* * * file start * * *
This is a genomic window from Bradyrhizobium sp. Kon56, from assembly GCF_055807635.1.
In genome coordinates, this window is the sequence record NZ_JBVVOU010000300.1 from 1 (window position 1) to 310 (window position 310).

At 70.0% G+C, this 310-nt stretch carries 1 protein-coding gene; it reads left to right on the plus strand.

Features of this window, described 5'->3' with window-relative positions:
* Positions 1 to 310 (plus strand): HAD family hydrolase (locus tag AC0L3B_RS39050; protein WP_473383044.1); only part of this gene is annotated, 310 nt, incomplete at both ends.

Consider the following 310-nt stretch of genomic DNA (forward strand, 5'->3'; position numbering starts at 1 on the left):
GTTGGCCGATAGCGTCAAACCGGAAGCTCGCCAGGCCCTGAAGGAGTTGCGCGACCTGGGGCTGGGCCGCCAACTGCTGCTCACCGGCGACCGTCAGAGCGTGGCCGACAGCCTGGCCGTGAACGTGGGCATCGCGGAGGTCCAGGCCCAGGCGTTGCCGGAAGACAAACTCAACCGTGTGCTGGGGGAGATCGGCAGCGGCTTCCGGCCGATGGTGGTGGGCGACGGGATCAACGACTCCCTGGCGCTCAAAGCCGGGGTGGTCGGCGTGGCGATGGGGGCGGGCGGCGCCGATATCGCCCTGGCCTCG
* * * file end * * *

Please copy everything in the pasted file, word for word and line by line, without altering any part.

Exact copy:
This is a genomic window from Bradyrhizobium sp. Kon56, from assembly GCF_055807635.1.
In genome coordinates, this window is the sequence record NZ_JBVVOU010000300.1 from 1 (window position 1) to 310 (window position 310).

At 70.0% G+C, this 310-nt stretch carries 1 protein-coding gene; it reads left to right on the plus strand.

Features of this window, described 5'->3' with window-relative positions:
* Positions 1 to 310 (plus strand): HAD family hydrolase (locus tag AC0L3B_RS39050; protein WP_473383044.1); only part of this gene is annotated, 310 nt, incomplete at both ends.

Consider the following 310-nt stretch of genomic DNA (forward strand, 5'->3'; position numbering starts at 1 on the left):
GTTGGCCGATAGCGTCAAACCGGAAGCTCGCCAGGCCCTGAAGGAGTTGCGCGACCTGGGGCTGGGCCGCCAACTGCTGCTCACCGGCGACCGTCAGAGCGTGGCCGACAGCCTGGCCGTGAACGTGGGCATCGCGGAGGTCCAGGCCCAGGCGTTGCCGGAAGACAAACTCAACCGTGTGCTGGGGGAGATCGGCAGCGGCTTCCGGCCGATGGTGGTGGGCGACGGGATCAACGACTCCCTGGCGCTCAAAGCCGGGGTGGTCGGCGTGGCGATGGGGGCGGGCGGCGCCGATATCGCCCTGGCCTCG